Journey to the Firebase: Seeding Cloud Firestore and Authentication

Karen Choi
5 min readJul 22, 2021

As part of my capstone project at the coding bootcamp, my team decided to use Firebase to serve as our back-end. Building a social media mobile application, we needed a good way to seed our Cloud Firestore with mock user data and create users on Firebase Authentication with mock login credentials simultaneously. While it was possible to manually create a user document in Cloud Firestore and input data to the document, we had multiple fields associated with each user data. If we wanted to seed 100+ users, it would take us a long time. Also, why not automate the process? After all, we are all software engineers!

Let’s begin by reviewing what Firebase and Cloud Firestore are.

No, not this kind of fire.

Firebase is a Backend-as-a-Service (BaaS) platform used to create mobile and web applications. The service is developed and owned by Google. It also manages your application’s servers, API, and database. Cloud Firestore is one of the features offered by Firebase — it is a flexible, scalable NoSQL cloud database that stores data in documents and collections. In this article, we will be using Cloud Firestore to seed our user data.

Before we dive into the seeding script, make sure to prepare your seed data file first. For reference, this is how some of our user data looked like:

Now for the seeding script, require your Firebase configuration file that includes your Firebase setting, such as the API key, Auth domain, and Database URL.

Thankfully, Firebase provides numerous methods you can use to make development easier, with one of the methods being .createUserWithEmailAndPassword(). This method takes in email and password as parameter (if you didn’t already guess from the name) and creates a new user account associated with the specified email and password. As this method is part of the Firebase Authentication service, we need to chain the method to firebase.auth() for proper usage. The method returns a Promise that contains user credentials such as the user’s unique id (uid), email, metadata, and many others. Among these, what we really need is the uid so that we can create the user document with that same uid as the document reference. When the Promise successfully resolves, we can use the response to create the user document with the generated uid and populate the document with each of our seed user data using the FireStore’s .set() method.

When testing our code, we encountered our first error! This is expected in programming. No sweat.

Seriously, no big deal…

Firebase was able to bulk create the users in Authentication, yet only one of the seed users was added to Firestore as a user document. After consulting Google, Stack Overflow, and Firebase documentation, we learned this is indeed the expected behavior of Firebase. If the user is created using the .createUserWithEmailAndPassword() method with Authentication, the newly created user becomes the current user of the application. This means that “there is a user change detected by Firebase, which leads to Firebase closing all outstanding streams and cancels any further requests!”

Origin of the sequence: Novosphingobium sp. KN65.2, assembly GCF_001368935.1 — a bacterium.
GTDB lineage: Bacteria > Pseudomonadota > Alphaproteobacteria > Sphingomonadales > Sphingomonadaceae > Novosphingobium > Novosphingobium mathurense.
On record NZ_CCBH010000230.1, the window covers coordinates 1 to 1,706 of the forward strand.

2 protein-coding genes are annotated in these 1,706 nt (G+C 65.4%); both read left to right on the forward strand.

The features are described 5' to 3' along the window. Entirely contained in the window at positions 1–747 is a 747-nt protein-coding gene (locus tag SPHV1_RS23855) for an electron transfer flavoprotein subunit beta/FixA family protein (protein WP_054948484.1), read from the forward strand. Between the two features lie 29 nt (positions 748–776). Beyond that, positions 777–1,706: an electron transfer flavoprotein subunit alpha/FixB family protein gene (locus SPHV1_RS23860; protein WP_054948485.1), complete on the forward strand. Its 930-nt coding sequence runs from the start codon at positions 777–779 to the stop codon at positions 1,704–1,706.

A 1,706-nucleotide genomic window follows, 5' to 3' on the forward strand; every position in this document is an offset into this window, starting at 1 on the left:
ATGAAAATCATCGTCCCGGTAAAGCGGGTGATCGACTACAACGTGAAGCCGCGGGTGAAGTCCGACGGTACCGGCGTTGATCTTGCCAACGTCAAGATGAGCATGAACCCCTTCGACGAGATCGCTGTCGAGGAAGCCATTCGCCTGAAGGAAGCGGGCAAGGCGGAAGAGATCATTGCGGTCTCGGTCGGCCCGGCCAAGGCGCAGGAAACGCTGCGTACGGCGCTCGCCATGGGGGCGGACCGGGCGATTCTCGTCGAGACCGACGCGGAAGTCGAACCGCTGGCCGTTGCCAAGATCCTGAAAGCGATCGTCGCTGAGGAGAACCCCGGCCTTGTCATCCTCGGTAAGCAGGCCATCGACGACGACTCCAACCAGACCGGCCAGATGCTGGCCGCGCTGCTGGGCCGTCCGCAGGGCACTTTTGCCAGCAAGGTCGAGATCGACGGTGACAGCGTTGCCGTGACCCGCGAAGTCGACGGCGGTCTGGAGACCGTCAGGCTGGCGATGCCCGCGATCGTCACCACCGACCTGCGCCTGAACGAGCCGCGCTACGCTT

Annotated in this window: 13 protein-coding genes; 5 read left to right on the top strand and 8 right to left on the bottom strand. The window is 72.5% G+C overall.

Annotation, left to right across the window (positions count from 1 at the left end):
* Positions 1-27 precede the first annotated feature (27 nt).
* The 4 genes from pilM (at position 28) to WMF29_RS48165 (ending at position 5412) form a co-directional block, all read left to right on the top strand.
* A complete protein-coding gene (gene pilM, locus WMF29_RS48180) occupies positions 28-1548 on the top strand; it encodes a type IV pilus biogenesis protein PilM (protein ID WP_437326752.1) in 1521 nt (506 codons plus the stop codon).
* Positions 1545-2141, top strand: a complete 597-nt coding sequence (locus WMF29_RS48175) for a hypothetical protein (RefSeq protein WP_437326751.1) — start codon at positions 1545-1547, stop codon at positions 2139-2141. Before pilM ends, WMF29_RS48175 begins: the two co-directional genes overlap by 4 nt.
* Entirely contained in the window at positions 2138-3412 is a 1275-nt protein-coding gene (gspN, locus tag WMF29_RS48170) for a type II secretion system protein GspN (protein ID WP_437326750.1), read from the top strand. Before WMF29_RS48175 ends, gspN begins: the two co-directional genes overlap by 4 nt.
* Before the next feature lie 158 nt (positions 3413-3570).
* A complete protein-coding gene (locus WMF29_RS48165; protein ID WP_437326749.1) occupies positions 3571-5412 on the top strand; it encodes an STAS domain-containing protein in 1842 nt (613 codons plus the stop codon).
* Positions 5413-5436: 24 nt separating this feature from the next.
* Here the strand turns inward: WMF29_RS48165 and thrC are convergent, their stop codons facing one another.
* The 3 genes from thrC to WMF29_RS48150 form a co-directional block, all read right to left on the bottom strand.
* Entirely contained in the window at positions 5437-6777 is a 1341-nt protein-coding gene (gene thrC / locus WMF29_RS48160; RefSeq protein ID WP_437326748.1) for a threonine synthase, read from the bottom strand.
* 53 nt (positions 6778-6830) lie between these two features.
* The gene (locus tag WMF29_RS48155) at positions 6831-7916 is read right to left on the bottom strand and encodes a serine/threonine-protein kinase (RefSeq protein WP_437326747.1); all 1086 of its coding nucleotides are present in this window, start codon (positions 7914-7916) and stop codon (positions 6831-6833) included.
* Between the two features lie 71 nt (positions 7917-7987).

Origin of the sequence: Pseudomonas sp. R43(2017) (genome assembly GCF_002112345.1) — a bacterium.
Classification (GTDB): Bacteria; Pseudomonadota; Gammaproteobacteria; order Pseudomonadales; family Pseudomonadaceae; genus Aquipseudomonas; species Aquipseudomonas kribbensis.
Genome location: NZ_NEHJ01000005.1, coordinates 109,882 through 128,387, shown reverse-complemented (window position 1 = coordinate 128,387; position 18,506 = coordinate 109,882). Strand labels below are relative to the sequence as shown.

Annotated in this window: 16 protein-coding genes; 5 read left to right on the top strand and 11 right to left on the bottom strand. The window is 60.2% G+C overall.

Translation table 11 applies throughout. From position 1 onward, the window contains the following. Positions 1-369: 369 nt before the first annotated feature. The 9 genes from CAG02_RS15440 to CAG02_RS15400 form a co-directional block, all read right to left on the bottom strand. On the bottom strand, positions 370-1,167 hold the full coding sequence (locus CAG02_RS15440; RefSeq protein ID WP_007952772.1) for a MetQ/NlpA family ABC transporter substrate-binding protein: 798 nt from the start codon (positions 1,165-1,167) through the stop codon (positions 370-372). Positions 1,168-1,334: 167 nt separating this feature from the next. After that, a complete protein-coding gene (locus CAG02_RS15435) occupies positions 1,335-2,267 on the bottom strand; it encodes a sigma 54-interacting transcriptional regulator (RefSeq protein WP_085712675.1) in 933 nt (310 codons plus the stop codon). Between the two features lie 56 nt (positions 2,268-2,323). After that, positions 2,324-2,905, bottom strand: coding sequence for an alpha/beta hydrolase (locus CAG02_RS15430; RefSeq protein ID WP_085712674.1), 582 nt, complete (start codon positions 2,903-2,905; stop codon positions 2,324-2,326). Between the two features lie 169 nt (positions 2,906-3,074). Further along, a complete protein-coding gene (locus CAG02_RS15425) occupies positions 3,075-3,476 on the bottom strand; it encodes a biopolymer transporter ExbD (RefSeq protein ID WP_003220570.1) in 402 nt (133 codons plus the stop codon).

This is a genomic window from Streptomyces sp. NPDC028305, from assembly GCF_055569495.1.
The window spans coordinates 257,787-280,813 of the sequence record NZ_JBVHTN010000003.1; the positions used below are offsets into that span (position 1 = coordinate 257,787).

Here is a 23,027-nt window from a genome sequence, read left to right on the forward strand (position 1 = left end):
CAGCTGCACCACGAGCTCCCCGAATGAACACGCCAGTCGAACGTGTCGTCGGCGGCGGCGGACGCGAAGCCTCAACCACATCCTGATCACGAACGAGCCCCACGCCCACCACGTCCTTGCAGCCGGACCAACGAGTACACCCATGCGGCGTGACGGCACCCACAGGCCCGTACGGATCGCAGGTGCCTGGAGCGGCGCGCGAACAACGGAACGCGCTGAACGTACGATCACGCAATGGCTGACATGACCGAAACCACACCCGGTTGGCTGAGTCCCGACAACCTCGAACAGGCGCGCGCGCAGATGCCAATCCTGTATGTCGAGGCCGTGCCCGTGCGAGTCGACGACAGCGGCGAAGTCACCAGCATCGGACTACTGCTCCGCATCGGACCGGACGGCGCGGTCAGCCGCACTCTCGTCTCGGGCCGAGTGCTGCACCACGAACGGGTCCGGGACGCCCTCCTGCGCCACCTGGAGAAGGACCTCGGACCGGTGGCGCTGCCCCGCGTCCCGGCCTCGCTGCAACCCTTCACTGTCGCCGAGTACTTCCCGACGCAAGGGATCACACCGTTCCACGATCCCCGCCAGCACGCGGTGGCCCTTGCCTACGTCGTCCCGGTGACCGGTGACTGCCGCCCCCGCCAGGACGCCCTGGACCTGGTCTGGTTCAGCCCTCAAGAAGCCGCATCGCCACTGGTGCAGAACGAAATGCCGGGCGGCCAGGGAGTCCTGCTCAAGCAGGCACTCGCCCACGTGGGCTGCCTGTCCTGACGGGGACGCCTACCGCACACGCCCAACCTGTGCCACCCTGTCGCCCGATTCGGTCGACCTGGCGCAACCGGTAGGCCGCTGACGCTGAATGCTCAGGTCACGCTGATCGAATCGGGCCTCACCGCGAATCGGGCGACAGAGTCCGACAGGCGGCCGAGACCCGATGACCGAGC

This led me thinking: if we are bulk creating the users and automatically signing them in, there must be a way to automatically sign them out, right? Without a doubt, we found a Firebase method that signs out the current user: .signOut(). Now we can continue the cycle of creating a new user, signing them in, create a user document in Firestore, and signing them out.

Of course, using the .signOut method alone did not resolve the issue. We faced another roadblock: executing asynchronous code inside loops in a sequential manner was tricky. In fact, JavaScript for loops (including the .forEach and .map methods) do not wait until the asynchronous code finishes executing before moving onto the next iteration of the loop.

Wait for me…

After trying to seed the database using a regular for loop, .forEach, and .map methods and encountering the same error numerous times, I decided to look elsewhere. After all, our team wanted to execute a set of asynchronous functions in a sequential order. Hmm… how can we possibly repeat code sequentially? Wait, did someone say setInterval()?

It turns out that JavaScript’s native setInterval() function is perfect for our purpose. In essence, the setInterval() method executes a provided function code snippet with the given time delay between each function call.

The delay time of 2000 ms (2 seconds) is arbitrary — I made an educated guess that the entire sequence of efficient Firebase calls would take less than 2 seconds. We gave it a shot, and…

Voila! Using setInterval() worked perfectly for our seeding purpose, executing multiple Firebase operations of adding user to the Authentication, creating a user document in our users collection, signing out the user — all in the correct sequential order.

Seeding success!

Below is the complete, final code with comments to facilitate your understanding:

Using the .signOut and setInterval() methods was one way to seed the Cloud Firestore, and I’m sure there are different ways to achieve the same goal. Please feel free to share your approach in the comments below — I would love to hear it. Thank you for reading and happy seeding! 🌱

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Karen Choi

Fullstack Software Engineer. Grace Hopper Grad. Enjoys playing tennis, eating good food, and drinking coffee ❤️